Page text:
management science courses are being reduced or eliminated from
the required MBA curriculum.
In 1991 the business school
accreditation organization AACSB revised its standards, removing
management science from its protected position as part of the
MBA common body of knowledge. (The current, highly flexible
standards, AACSB (1998) have no required
body of knowledge.) This meant that schools could cut management
science without harming their accreditation. And cut they did,
with many programs (including Harvard, Stanford, Chicago and
Tuck: Powell, 1998) reducing or eliminating
management science from the required core.
In response to the decline of
management science in business schools, INFORMS created a task
force that surveyed business school management science instructors
and the directors of top-20 MBA programs. Their report (Jordan
et al., 1997), widely referred to as the
Magnanti Report, showed clearly that the existing business school
management science course was failing to serve the needs of
the business school programs of the 1990’s.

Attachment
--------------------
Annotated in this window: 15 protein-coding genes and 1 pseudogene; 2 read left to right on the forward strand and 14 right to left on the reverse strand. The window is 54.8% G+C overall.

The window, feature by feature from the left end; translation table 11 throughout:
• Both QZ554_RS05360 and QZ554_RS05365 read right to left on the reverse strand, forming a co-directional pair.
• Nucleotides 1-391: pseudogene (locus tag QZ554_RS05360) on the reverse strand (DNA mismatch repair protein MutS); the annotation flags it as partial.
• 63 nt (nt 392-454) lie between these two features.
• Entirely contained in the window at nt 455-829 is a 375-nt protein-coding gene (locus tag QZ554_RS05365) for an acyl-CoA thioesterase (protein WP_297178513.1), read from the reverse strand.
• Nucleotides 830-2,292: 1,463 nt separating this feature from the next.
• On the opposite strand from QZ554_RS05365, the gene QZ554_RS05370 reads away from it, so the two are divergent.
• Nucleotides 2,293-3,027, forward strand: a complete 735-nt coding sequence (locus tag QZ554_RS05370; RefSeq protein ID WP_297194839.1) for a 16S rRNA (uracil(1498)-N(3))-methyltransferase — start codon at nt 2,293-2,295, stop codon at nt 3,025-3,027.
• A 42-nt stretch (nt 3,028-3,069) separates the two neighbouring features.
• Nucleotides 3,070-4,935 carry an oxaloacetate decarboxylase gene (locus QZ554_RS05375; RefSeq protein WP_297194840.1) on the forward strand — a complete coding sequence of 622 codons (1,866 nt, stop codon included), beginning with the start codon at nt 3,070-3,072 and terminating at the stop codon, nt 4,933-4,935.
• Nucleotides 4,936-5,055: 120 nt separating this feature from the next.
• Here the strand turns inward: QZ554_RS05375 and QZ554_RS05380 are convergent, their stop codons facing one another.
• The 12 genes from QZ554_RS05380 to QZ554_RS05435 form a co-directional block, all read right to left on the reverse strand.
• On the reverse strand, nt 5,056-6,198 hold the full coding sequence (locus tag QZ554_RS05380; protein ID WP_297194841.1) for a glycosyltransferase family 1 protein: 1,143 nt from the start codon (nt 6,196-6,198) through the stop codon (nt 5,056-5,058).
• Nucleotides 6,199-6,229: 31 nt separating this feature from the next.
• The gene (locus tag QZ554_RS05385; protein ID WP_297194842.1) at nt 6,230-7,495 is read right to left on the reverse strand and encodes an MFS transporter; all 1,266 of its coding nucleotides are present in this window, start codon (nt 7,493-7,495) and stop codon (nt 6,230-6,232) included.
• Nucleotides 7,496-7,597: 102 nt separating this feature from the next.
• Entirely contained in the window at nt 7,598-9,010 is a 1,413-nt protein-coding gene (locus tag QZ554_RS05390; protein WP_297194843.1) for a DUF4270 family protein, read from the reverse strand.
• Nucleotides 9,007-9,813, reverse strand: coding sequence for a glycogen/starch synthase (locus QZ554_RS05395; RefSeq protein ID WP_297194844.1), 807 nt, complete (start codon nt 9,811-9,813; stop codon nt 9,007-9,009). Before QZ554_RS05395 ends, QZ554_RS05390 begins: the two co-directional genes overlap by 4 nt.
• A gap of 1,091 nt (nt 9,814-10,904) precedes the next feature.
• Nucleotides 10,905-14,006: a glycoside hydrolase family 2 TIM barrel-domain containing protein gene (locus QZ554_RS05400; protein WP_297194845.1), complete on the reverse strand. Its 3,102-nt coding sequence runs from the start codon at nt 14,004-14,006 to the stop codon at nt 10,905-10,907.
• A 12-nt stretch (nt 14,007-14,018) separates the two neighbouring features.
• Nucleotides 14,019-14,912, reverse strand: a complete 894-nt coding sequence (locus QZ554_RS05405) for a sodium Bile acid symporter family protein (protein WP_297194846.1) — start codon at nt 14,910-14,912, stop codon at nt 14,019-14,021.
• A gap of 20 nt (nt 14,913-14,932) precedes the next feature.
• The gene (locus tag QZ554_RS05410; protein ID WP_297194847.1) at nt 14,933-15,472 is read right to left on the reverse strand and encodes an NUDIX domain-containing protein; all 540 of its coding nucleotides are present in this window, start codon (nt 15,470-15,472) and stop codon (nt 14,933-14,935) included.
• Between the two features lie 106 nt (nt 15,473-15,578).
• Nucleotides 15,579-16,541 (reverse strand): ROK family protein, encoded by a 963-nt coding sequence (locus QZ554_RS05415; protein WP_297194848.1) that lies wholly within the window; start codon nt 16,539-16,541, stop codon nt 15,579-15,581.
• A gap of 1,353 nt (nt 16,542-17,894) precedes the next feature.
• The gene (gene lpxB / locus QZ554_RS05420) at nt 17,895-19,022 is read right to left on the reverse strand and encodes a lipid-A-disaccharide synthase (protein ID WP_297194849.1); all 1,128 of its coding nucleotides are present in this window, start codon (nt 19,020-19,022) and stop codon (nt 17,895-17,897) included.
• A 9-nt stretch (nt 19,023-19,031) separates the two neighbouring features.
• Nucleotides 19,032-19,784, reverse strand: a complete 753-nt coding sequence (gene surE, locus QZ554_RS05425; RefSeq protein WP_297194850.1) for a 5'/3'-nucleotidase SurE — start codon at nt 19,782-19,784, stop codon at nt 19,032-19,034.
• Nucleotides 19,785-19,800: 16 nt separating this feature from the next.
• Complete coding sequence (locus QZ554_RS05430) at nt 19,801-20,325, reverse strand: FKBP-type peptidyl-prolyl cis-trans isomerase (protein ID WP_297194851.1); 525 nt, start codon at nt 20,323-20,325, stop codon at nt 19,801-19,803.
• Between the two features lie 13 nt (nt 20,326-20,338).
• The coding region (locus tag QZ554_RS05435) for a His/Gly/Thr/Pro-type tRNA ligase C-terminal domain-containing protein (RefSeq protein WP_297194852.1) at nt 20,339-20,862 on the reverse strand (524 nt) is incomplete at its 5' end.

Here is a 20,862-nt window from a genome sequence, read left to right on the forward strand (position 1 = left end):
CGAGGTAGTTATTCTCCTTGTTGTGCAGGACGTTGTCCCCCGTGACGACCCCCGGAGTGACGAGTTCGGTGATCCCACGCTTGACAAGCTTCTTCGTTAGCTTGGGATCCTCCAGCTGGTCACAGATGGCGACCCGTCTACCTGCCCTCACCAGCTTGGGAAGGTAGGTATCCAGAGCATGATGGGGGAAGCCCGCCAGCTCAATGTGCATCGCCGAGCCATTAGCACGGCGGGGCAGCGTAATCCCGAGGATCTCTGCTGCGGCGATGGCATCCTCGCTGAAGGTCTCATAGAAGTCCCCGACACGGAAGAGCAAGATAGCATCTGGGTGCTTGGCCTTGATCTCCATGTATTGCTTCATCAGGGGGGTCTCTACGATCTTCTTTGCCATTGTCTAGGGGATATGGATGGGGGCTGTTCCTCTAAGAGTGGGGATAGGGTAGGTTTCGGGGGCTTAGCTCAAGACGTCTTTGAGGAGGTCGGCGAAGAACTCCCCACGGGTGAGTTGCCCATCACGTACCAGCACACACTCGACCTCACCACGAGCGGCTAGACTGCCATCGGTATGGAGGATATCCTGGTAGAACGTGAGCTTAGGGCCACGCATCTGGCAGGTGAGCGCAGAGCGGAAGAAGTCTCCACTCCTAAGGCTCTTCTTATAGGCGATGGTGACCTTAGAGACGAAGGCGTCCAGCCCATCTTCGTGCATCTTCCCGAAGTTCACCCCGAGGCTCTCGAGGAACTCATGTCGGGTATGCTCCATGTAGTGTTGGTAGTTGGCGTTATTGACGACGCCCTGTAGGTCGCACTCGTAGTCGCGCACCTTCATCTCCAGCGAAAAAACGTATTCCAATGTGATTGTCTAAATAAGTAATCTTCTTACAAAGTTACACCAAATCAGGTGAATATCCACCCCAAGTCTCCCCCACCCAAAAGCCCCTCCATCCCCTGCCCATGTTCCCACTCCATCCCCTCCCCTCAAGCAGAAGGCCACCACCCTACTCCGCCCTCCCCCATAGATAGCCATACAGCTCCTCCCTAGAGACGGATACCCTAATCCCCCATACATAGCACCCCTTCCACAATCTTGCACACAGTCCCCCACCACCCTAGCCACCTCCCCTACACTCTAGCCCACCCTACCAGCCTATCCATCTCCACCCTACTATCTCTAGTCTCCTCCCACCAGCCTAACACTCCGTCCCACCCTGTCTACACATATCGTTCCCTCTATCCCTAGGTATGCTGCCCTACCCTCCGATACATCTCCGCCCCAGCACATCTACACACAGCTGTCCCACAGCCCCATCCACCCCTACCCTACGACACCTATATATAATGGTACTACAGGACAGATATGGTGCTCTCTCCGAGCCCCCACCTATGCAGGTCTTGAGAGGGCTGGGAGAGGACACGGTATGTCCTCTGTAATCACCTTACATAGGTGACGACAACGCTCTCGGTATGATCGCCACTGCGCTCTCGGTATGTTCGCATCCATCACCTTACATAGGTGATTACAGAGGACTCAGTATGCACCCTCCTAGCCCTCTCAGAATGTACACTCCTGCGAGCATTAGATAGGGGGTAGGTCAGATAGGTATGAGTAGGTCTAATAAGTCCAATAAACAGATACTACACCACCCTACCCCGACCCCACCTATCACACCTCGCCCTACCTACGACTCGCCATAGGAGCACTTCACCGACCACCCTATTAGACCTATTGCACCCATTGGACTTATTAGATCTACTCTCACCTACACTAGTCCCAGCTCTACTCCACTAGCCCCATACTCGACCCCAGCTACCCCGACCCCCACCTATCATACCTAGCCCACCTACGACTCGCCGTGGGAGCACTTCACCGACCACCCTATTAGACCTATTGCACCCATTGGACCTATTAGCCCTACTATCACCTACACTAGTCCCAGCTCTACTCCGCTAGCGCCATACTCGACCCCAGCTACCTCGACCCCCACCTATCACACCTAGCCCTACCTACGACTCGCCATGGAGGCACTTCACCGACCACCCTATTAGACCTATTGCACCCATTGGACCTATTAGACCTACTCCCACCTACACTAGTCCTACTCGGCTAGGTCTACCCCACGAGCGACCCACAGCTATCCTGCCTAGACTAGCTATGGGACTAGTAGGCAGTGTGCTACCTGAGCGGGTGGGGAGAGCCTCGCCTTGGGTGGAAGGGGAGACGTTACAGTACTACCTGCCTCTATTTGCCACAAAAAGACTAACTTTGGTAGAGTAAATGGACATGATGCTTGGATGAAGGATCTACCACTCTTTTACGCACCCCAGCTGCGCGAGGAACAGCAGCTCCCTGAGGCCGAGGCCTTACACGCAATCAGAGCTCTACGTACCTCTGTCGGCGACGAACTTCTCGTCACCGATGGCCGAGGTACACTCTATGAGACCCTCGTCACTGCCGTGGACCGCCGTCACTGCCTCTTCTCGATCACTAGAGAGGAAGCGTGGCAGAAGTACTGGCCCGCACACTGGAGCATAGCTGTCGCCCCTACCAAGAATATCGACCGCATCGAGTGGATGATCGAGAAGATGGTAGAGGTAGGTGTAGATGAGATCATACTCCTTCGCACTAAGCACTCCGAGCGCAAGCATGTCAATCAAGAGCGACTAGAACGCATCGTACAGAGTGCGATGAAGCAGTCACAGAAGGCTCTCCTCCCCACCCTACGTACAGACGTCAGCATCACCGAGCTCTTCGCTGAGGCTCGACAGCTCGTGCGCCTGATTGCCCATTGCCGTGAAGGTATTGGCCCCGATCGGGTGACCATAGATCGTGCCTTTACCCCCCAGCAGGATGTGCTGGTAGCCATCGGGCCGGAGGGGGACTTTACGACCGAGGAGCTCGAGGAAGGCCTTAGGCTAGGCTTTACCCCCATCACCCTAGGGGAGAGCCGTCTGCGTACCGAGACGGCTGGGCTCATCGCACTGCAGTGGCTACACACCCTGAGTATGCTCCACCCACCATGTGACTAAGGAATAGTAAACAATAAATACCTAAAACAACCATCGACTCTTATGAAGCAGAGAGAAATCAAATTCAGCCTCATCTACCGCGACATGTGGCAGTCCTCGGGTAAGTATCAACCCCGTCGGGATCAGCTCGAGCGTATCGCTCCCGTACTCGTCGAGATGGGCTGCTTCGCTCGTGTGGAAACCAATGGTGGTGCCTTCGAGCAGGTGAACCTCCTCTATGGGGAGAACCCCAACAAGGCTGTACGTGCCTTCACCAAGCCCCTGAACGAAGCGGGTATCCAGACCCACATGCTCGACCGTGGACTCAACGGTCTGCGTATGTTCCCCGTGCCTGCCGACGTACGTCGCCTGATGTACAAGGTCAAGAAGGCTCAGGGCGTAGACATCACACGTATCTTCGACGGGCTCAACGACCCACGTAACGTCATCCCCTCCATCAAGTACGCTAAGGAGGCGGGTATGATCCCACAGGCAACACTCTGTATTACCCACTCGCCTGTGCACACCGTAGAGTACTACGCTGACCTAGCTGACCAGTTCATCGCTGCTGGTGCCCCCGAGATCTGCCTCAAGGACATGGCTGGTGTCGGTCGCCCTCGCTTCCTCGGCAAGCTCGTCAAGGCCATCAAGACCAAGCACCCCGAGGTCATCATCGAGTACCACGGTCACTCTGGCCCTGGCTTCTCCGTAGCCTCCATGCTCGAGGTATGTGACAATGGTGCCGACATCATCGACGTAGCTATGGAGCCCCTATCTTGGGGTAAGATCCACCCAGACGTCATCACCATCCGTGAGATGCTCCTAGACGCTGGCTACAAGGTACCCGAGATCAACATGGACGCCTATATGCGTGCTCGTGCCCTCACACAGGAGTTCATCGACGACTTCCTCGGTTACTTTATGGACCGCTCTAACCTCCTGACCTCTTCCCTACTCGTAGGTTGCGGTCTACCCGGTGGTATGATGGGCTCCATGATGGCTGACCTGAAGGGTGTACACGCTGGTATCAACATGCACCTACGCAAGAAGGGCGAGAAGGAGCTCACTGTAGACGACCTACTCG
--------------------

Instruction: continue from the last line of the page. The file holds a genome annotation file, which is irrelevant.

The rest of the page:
The Magnanti report describes
the decline of management science in business schools and provides
evidence for the irrelevancy of algorithm- and model-focused
courses. The survey of MBA directors indicates that demand
for particular hard’ OR/MS skills is very low. Where technique
is needed, it involves statistics more than OR/MS. There is
demand for general skill in model formulation and interpretation
and in quantitative reasoning.”
The report finds (Jordan et
al. 1997 §3.3) that:
|There is little support for the role
of the solo OR/MS faculty member providing advanced, specialized
education in the framework of an MBA program. . . . There
is clear evidence that there must be a major change in